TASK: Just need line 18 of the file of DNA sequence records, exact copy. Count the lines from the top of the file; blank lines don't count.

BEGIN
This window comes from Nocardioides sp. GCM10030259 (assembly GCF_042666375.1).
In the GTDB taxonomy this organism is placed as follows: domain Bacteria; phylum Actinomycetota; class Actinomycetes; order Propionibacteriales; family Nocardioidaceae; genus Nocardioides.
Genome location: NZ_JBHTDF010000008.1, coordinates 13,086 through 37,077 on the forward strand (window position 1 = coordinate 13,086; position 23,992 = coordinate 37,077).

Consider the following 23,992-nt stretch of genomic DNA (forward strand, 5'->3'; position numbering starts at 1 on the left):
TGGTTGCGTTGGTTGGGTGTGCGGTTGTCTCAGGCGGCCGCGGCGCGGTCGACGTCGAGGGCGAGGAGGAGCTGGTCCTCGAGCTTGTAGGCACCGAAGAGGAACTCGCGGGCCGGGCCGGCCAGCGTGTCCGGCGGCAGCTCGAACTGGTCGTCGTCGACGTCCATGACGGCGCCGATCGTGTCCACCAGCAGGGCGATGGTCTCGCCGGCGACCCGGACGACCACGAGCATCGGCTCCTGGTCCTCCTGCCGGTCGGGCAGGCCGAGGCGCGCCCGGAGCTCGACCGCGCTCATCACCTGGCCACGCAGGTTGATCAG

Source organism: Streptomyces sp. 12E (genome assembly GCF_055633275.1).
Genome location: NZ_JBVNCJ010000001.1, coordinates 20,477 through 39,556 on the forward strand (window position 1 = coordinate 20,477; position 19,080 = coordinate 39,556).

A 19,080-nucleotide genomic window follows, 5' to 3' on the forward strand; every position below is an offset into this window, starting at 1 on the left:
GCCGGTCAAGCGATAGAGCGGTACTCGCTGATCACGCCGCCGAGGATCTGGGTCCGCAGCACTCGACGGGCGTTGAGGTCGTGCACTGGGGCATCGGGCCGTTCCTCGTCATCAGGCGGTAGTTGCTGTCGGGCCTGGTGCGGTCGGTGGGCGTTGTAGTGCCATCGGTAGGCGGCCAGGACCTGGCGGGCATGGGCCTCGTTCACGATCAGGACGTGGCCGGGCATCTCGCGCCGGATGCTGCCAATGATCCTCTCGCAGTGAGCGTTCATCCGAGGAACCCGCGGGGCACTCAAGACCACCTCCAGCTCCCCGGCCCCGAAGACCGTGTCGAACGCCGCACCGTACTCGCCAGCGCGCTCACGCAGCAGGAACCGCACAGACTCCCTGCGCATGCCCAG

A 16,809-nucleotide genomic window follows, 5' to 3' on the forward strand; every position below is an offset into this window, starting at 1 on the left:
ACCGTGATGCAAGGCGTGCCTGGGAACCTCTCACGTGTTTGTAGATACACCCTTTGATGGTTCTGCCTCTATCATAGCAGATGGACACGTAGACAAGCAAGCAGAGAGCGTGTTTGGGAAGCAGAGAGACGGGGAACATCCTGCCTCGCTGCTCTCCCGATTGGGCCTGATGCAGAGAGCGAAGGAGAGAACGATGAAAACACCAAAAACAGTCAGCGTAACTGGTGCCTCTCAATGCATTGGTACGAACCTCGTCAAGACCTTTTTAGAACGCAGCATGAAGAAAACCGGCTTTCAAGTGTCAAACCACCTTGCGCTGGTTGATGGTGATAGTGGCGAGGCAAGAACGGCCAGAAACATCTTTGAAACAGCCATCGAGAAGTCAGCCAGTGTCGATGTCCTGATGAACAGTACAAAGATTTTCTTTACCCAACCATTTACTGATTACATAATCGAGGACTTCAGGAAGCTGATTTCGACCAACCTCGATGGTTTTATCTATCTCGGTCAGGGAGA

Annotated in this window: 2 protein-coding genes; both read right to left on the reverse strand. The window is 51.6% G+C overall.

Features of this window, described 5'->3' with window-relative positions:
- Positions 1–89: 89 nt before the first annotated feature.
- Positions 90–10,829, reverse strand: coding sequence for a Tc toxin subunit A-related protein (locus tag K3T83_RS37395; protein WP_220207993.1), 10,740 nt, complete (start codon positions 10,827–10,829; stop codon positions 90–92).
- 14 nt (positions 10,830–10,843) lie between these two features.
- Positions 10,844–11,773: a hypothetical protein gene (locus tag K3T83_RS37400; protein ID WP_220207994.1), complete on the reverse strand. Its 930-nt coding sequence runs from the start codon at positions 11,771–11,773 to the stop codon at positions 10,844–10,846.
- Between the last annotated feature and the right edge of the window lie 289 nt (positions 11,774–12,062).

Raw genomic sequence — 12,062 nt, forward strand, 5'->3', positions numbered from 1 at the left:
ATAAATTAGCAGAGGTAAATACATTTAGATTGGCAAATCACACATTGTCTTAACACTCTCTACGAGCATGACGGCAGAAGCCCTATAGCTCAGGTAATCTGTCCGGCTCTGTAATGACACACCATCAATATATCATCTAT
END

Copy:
- Between the last annotated feature and the right edge of the window lie 289 nt (positions 11,774–12,062).